O'Brien refused to sanction Whiteway's request for this legislation, since he believed this would have the effect of stopping the trials and casting him in a partisan light. Ironically, by not acceding to his Premier's request, O'Brien was in fact acting in a very partisan manner. For, under the responsible system of government, the governor was to accept the advice of his ministers and be above reproach for doing so. In the end, the Colonial Office provided O'Brien with a compromise solution: Whiteway could repeal the legislation but not be given an act of dissolution. If he resigned for not getting his demand for a dissolution, then O'Brien was to call upon the opposition to form a government. Consequently, Whiteway decided not to press the repeal issue, but instead asked O'Brien for an immediate dissolution and a general election, a request denied by O'Brien on the grounds that it was his job to uphold the law and not evade it which he would be doing if he granted the dissolution. In turn, Whiteway threatened to resign if he never got the dissolution; he threatened also not to pass supply and revenue bills and prevent any minority government from doing so. On April 11 he tendered his resignation, despite having a majority in the House, but it was one which was dwindling because of the guilty verdicts being rendered by the Supreme Court against members of his government.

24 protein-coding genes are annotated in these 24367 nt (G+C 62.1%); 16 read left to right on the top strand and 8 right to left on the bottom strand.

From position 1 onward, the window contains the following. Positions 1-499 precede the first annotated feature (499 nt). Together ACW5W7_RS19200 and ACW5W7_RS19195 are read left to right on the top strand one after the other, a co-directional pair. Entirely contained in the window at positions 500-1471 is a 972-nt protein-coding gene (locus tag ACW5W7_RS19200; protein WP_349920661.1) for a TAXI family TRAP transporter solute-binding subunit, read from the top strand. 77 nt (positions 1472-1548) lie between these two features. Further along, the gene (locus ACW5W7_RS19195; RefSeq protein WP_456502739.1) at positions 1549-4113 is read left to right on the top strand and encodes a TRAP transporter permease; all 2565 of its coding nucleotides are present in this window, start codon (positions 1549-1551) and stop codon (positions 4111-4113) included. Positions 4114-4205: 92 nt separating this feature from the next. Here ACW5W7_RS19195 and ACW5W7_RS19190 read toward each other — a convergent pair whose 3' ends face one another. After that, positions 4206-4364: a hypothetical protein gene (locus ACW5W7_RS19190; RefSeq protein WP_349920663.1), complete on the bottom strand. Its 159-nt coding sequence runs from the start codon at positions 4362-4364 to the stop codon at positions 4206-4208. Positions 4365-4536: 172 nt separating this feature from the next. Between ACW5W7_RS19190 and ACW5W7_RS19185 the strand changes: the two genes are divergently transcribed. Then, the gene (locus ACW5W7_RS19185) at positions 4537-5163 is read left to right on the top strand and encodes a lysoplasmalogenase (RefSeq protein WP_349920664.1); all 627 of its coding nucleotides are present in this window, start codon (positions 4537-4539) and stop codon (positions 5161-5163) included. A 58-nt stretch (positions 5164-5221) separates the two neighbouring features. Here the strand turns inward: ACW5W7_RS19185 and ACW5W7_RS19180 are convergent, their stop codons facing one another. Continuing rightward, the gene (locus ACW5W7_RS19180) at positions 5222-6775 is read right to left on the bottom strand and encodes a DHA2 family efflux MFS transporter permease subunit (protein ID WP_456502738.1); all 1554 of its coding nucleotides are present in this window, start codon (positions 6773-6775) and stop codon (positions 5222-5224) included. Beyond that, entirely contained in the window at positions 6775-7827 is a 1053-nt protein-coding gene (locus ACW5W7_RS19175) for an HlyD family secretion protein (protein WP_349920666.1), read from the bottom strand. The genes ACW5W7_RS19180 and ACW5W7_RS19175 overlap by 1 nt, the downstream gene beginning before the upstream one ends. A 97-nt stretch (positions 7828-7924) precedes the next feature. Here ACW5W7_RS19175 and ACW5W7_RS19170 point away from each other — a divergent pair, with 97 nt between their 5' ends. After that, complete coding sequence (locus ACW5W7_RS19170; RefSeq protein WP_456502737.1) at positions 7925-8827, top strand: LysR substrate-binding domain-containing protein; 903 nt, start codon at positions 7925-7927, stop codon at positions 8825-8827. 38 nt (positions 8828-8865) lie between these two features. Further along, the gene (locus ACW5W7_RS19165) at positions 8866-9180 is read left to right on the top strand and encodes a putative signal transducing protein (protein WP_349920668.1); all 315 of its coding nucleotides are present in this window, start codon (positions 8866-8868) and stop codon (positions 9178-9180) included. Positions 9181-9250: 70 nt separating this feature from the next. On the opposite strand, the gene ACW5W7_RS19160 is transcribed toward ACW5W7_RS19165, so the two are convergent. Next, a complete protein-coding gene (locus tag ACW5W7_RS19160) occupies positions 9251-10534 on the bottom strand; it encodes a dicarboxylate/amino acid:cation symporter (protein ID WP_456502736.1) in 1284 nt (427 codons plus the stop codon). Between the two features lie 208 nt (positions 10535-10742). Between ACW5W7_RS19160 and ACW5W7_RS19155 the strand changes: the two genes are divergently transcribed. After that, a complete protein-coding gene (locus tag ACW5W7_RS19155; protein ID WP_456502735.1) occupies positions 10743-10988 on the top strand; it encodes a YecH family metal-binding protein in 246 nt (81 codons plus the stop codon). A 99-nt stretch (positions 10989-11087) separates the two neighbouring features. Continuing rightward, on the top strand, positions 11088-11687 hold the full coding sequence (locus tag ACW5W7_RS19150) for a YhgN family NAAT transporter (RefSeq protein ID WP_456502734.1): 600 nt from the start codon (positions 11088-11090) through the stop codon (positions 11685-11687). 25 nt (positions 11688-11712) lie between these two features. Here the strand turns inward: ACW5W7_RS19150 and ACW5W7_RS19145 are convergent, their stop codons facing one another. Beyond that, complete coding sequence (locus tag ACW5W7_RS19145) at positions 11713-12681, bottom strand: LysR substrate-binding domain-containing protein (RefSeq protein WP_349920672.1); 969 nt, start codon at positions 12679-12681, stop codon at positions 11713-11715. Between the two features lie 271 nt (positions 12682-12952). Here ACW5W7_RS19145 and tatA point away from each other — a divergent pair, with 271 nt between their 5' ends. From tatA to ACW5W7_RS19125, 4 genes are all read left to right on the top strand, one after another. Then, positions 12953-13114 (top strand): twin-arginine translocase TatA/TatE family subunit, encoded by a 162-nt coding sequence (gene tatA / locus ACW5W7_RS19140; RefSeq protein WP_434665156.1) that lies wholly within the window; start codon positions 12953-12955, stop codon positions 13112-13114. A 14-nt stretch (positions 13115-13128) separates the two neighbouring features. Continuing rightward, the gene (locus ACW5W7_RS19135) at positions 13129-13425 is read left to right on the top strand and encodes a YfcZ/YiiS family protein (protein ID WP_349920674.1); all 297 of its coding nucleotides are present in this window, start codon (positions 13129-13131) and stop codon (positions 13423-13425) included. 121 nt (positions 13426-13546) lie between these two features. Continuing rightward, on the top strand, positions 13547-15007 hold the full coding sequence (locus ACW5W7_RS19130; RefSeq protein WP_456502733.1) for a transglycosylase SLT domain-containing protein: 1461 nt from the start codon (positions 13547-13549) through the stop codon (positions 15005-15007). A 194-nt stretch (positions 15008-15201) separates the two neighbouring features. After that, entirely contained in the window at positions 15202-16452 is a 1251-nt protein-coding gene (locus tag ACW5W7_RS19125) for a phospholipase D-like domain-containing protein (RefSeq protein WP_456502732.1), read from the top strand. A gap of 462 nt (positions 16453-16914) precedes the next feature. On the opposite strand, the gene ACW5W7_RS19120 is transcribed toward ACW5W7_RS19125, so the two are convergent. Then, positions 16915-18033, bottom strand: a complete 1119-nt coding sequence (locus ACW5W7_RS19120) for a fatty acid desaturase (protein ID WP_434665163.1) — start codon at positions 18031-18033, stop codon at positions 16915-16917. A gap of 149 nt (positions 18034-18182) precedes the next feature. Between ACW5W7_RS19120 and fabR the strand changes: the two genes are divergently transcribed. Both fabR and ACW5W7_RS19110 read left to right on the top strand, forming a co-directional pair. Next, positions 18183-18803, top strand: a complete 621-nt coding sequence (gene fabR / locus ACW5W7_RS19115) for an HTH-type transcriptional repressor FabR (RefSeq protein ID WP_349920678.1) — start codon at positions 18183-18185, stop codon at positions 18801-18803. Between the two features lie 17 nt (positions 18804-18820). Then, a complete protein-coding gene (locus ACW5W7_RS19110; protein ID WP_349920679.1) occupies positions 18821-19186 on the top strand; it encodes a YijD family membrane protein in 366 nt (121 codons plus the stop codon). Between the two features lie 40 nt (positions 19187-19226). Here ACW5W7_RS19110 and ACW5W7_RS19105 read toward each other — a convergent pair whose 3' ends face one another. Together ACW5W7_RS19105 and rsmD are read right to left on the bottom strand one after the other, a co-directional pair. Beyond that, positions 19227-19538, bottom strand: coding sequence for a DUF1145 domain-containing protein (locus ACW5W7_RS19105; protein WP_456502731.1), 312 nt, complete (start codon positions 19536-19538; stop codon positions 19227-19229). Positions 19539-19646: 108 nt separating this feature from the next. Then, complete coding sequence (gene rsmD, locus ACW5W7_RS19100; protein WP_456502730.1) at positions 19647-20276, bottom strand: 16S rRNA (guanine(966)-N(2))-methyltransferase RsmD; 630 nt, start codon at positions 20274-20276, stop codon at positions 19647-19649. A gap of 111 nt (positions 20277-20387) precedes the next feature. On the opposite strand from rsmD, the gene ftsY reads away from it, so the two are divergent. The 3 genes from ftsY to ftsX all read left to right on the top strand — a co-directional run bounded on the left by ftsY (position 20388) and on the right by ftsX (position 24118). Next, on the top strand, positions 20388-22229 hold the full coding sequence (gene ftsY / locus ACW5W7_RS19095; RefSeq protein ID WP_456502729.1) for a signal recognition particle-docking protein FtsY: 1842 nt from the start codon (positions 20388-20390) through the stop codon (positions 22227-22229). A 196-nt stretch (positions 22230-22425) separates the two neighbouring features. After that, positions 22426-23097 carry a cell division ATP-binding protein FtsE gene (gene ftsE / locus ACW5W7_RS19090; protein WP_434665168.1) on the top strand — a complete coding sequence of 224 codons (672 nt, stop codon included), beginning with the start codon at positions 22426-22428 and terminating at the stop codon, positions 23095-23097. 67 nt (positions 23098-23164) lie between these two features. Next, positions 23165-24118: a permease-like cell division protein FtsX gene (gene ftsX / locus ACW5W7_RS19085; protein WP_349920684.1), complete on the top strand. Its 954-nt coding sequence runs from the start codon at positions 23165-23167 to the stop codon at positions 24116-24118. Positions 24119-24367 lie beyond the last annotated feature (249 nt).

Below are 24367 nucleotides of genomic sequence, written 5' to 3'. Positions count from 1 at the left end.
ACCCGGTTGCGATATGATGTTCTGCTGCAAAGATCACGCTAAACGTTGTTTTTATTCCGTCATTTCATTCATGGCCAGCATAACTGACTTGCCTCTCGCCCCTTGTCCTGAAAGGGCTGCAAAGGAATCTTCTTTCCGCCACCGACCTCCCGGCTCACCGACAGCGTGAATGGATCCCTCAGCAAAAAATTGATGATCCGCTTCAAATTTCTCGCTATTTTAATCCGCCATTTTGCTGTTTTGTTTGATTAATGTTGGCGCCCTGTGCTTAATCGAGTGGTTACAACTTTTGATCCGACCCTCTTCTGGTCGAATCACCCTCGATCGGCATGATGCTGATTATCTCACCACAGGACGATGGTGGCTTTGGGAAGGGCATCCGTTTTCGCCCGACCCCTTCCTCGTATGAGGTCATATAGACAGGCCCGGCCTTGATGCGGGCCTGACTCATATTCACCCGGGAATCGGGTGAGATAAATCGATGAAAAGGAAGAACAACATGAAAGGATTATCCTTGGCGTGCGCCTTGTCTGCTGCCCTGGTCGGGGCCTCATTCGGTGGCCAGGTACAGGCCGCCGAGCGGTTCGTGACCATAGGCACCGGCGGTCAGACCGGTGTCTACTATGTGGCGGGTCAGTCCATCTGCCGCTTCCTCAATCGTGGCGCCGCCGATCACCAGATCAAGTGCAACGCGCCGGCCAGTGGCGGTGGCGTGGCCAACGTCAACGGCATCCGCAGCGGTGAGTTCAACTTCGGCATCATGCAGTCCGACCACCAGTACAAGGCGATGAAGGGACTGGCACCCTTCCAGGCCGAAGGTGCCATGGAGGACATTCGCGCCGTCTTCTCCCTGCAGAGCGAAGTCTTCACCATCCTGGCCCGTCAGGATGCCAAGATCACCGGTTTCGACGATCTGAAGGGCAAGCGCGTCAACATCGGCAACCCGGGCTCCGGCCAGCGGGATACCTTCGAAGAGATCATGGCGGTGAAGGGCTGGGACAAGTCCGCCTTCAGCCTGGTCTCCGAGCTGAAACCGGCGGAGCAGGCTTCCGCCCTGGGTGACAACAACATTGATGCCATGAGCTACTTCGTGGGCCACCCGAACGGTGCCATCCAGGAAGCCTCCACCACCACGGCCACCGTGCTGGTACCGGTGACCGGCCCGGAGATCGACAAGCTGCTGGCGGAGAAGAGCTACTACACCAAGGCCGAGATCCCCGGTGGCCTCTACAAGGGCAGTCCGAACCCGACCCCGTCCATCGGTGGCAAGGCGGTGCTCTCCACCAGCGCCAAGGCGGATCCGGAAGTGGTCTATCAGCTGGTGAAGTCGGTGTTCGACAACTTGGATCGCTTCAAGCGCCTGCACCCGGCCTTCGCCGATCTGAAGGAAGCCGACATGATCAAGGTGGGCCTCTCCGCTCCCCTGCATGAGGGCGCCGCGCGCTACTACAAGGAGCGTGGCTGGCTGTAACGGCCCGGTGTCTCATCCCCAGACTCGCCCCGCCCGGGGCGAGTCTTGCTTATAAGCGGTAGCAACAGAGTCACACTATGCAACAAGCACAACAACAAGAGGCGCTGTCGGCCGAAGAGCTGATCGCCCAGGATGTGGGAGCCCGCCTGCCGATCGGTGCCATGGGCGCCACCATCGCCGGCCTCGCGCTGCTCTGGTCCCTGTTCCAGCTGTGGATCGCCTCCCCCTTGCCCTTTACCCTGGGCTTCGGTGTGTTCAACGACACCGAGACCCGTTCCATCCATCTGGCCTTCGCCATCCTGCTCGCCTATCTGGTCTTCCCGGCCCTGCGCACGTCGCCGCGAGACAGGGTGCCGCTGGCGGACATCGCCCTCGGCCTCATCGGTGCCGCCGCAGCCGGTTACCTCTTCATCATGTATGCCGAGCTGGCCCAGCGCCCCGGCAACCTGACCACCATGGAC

At O'Brien's request, the Tory Leader of the Opposition, A.F. Goodridge, formed a minority government and asked the governor for a prorogation until he had a majority of members in the Assembly through the unseating of a sufficient number of sitting Liberals. He met the House on April 14 and announced its prorogation until April 23. A subsequent Liberal vote of non-confidence failed to carry in the House, despite the Liberal majority, because the motion was not permitted on constitutional technicalities. While Goodridge succeeded in convincing the governor to keep the House closed passed the April 23 date for another month, his government did not remove Whiteway and his former cabinet colleagues from their positions as directors of the government Savings Bank. Consequently, Whiteway supporters unsuccessfully attempted to use their influence as bank directors to create a commercial crisis in the colony and force the re-opening of the Assembly before they actually lost their majority in the Assembly through being unseated. However, by the end of July, Goodridge had finally gotten his majority and had the Assembly convened to pass the necessary supply and revenue legislation for the 1894­1895 fiscal year. The Assembly then closed to await the results of the byelections to fill the seats left vacant by the unseated Liberals. Despite the appointments of Tories to road boards and the use of the government steamer for campaigning--Judge James Winter had conveniently returned early from his circuit for this purpose--the government only took one seat from the Liberals, thus being placed back in a minority position once more when the Assembly re-convened. Goodridge showed no rush to surrender the reins of power to the Liberals, claiming the right to stay in office until defeated in the Assembly. Having a personal dislike for the Liberals, Governor O'Brien did not force the issue with Goodridge.